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Math and God

Date: 10/23/2002 at 03:19:56
From: Mike 
Subject: Math and God

Hi,

I was wondering if you could give me some information on how people 
throughout history have used math to talk about God. Where could I 
learn about how philosophers have used math as a way to explore truth 
about God?


Date: 10/23/2002 at 17:43:24
From: Doctor Ian
Subject: Re: Math and God

Hi Mike,

I was going to point you towards this story, 

   The Euler-Diderot Encounter 
   http://www.cs.uwaterloo.ca/~shallit/euler.html 

but alas, the story turns out to be apocryphal. However, that site 
mentions a couple of resources that you can follow up on.  

Plato believed that the universe was ultimately mathematical in 
nature. Einstein objected to the statistical nature of quantum 
mechanics because he felt that 'God would not play dice'.  

I particularly like the way that Carl Sagan used the idea of using 
mathematics as a place to hide evidence that the universe was 
designed.  

Proponents of creationism often try to use probability calculations 
to argue for the necessity of design.  

There are people who try to find coded messages in the Bible, the 
Torah, and other holy works, including the Q'uran:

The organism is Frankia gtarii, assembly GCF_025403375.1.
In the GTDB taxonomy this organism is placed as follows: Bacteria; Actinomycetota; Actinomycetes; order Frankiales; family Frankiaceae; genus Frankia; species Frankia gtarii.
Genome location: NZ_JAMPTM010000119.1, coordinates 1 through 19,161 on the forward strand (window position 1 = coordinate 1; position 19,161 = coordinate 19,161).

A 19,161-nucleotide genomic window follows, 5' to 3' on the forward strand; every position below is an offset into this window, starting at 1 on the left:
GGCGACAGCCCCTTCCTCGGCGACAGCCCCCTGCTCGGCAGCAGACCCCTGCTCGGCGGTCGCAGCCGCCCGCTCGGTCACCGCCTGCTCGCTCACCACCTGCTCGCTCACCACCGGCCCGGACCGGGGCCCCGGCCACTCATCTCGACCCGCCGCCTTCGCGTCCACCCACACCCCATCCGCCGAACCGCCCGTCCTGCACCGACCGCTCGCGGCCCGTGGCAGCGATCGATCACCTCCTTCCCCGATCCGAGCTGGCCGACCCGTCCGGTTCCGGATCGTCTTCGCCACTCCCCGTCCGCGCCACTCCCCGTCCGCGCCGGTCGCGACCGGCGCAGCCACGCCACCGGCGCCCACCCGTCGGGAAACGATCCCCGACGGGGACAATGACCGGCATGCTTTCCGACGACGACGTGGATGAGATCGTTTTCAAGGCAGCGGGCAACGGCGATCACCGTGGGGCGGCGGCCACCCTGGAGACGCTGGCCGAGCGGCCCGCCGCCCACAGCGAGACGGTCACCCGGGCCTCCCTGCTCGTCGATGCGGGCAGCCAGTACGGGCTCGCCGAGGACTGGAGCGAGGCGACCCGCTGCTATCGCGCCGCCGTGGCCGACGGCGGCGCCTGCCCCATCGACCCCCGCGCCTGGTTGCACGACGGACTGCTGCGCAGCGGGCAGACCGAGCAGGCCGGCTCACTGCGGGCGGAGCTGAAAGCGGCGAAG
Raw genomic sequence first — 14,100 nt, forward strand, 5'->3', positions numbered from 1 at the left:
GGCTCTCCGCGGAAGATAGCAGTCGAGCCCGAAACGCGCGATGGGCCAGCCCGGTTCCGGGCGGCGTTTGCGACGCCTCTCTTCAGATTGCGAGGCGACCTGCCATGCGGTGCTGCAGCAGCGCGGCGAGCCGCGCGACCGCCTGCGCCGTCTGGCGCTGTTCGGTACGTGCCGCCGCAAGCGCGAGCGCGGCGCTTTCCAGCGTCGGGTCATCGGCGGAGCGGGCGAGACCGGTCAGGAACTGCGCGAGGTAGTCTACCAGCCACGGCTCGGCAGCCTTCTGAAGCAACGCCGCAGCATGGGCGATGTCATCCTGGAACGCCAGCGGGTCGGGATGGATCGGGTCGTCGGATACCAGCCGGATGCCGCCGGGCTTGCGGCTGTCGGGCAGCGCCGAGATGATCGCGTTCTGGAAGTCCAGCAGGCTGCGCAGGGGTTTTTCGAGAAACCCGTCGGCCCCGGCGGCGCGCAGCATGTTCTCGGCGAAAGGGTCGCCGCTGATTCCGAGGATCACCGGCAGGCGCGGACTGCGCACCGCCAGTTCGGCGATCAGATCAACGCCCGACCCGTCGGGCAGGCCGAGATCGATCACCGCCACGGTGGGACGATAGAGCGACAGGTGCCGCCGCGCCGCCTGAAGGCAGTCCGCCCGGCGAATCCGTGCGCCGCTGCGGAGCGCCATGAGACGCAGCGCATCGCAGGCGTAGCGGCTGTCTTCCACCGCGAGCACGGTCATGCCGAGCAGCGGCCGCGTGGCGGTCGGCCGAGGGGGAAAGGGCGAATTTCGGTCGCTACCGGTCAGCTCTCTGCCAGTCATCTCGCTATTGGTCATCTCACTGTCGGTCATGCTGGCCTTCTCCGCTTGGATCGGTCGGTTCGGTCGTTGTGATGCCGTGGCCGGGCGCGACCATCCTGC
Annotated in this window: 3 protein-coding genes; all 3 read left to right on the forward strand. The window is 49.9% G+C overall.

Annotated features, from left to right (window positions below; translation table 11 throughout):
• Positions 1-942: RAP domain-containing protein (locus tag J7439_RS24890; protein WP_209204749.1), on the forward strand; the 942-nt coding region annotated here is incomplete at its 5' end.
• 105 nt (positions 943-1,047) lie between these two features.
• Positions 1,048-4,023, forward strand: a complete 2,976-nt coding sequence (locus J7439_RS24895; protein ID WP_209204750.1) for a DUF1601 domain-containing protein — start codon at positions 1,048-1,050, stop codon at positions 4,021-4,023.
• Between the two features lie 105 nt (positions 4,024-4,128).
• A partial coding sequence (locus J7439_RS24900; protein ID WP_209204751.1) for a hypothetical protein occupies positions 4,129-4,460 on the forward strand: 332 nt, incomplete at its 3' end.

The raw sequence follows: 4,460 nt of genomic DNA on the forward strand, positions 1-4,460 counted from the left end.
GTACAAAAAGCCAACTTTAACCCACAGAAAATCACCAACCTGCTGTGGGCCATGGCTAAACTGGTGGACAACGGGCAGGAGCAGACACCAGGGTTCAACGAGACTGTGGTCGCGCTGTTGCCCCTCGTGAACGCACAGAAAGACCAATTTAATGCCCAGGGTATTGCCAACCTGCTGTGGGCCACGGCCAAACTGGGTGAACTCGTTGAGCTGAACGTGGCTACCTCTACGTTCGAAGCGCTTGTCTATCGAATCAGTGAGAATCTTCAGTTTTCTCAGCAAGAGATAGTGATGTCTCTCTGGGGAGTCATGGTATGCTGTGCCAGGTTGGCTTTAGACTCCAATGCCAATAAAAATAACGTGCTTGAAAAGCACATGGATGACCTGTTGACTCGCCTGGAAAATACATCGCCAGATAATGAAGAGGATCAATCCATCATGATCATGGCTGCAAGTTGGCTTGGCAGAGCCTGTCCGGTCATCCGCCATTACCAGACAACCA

Beyond Probability - God's Message in Mathematics
   http://www.quran.org.uk/ieb_quran_nineteen.htm 

And of course, there are works like this:

   Word of God
   http://www.wordofgod.com/synopsis.html 

The answer to your question depends, in part, on whether you regard 
'logical reasoning' as a branch of mathematics. If you restrict 
yourself to symbolic logic, then I suspect that you'll find very few 
philosophers using it - although everyone would be better off if they 
did, since it would help them identify their assumptions, and would 
make it easier for other philosophers to check their work. 

On the whole though, mathematics, being purely formal in nature, isn't 
really a useful tool for discussing God, which is the ultimate non-
formal concept. About the most you can say is that God really seems to 
like mathematics, since it seems to be woven so tightly into the 
universe (at least if you don't ask Stephen Wolfram).

I hope this helps. Write back if you'd like to talk more about this, 
or anything else.  

- Doctor Ian, The Math Forum
  http://mathforum.org/dr.math/ 
Associated Topics:
High School History/Biography

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